Still, even my own book looks outward, beyond the forest, to society and tries to diagnose some of its ills. I found, after a time, that I couldn’t help it. The stark juxtaposition of the natural order and the artifice of civilization was stark.

In Chapter 14, I find myself back in Pittsburgh at the end of my second trek, visiting my workplace:

The whole visit was mostly discouraging. Christine wasn’t as happy to see me as I’d hoped and others just didn’t seem to be able to relate at all to where I’d just been and what I’d done. They’d been in a different kind of environment for the last four months, in fact, for their whole lives in most cases. Those around me now seemed to be focused on other people and what they were doing or might be doing and to a lifecycle of work, entertainment and sleep. People asked whether I’d had fun again this year and I guess it was a natural question, coming from people who drove to wild places to look for a bit, take a nature hike or park the RV. They also asked whether I thought I’d like to go on any more hikes next year. The most simple underlying idea behind the Eastern Brook Trout Solo Adventure was that I was on a mission. A mission that had a destination and goals along the way, and this was lost on almost everyone.

 

 

Then, as I enter the Adirondacks:

It seemed that I’d been moving toward this place, toward this morning for a long time. There had always been an impulse to explore the north woods. At times my fantasies of the untamed life had been about escape. Escape from people I didn’t like and who didn’t like me. Or escape from the noise – I couldn’t really hear myself think at times. Or a retreat from all the complexities of life that seemed to distract from the important things, or just eat up time. But there was a more profound impulse than escapism at play, I felt these days. I was trying to stay in touch with reality out here and I’d been closer to it as the miles, and now years, had passed. It’s a strange claim to make but only when I left civilization behind could I see, in retrospect, the difference between the fabricated world and the “real,” the natural. The whole social edifice I left behind year after year seemed to stand on no foundation. People seemed to believe those things they most wanted to convince themselves of while concurrently claiming a right not to suffer consequences when wrong. “Rights” were invented out of thin air, rights that came with expanding senses of entitlement. Their “real” world was shiftless and temporary. The ideas put forward by the psychologists today as law would be forgotten tomorrow when the sensationalism had passed. But out here, no credit or quarter was given for imagination. Consequences were administered dispassionately, unerringly. The absence of drama, intrigue or machination was palpable. None of it was fair and all of it was fair. As I took a long look north into the unknown, none of this perturbed me. It’s why I was back again. And, thinking about it, I wondered at times if it wasn’t the rest of civilization who suffered chronic escapism.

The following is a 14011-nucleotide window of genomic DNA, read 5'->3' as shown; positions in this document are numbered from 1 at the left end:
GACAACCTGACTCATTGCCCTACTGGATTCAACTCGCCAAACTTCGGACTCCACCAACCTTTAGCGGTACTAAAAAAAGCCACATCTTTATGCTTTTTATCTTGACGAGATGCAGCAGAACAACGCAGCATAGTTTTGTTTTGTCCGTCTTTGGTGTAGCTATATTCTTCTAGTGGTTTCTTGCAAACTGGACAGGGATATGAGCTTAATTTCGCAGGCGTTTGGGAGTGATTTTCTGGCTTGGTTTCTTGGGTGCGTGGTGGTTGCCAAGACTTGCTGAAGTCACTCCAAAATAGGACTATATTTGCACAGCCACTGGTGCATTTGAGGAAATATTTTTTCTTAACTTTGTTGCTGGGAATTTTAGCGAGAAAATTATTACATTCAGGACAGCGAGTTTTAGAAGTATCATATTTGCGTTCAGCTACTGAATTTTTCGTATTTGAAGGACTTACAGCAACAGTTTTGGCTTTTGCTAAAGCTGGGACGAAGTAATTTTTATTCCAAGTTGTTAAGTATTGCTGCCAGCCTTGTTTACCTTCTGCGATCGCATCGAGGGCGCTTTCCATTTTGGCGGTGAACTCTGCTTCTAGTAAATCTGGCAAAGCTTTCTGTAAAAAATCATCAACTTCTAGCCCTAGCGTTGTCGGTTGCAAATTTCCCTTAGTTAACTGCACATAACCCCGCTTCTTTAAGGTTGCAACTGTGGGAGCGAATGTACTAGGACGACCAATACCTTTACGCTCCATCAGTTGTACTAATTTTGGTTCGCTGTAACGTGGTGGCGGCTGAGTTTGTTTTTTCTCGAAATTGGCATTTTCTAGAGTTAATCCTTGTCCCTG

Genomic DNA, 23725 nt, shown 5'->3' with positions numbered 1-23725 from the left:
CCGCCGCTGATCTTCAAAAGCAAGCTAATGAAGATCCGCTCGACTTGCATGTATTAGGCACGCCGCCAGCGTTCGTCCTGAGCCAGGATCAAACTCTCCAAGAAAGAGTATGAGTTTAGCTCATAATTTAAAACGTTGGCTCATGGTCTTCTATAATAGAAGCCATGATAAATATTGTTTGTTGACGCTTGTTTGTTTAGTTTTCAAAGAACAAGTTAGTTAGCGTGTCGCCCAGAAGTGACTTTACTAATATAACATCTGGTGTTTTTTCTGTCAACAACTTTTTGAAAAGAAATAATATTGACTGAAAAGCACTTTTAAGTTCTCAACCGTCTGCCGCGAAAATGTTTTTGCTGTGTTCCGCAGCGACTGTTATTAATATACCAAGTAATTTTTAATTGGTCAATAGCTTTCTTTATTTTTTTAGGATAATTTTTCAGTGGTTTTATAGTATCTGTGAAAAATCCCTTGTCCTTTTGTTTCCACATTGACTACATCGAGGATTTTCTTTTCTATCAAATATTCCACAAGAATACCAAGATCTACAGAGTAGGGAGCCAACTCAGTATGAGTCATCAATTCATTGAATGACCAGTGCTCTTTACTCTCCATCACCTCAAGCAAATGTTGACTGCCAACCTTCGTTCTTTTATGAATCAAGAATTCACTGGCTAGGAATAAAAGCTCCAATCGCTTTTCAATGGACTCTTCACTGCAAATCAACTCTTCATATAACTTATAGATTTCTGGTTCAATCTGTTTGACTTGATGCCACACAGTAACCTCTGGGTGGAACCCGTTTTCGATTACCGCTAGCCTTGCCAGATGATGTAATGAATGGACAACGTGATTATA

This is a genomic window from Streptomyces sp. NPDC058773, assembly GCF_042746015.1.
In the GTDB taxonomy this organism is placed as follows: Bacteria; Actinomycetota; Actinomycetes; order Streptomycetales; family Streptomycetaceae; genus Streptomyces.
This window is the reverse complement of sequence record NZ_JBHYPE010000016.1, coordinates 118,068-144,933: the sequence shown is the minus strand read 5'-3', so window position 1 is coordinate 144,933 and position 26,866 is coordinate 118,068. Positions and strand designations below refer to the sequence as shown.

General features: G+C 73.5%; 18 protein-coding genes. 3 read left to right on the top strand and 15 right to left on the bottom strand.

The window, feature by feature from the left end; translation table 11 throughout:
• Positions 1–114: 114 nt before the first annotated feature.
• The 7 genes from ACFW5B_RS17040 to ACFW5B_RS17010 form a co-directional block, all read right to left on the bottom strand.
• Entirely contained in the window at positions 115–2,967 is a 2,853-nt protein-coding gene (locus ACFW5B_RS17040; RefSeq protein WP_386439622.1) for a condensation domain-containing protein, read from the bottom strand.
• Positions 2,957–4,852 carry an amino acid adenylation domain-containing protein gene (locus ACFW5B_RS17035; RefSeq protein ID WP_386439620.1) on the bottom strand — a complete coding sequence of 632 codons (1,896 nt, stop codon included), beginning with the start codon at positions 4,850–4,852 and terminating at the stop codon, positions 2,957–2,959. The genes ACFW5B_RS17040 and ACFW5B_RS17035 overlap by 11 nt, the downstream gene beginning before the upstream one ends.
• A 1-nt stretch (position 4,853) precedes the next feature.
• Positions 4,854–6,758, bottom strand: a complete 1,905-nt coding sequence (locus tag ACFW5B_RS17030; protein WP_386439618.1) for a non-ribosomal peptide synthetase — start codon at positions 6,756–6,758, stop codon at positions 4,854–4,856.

It’s always been tempting to bundle people like me and Christopher Knight into the category of “misanthrope,” a category that enable us to live quietly in the woods, where we don’t have to be confronted.

Michael Finkel, at the very least comes close to understanding, opening this work on aloneness with this epigram from Socrates:

How many things there are that I do not want.

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I want to write a bit more on this, I’m not quite done with The Stranger yet.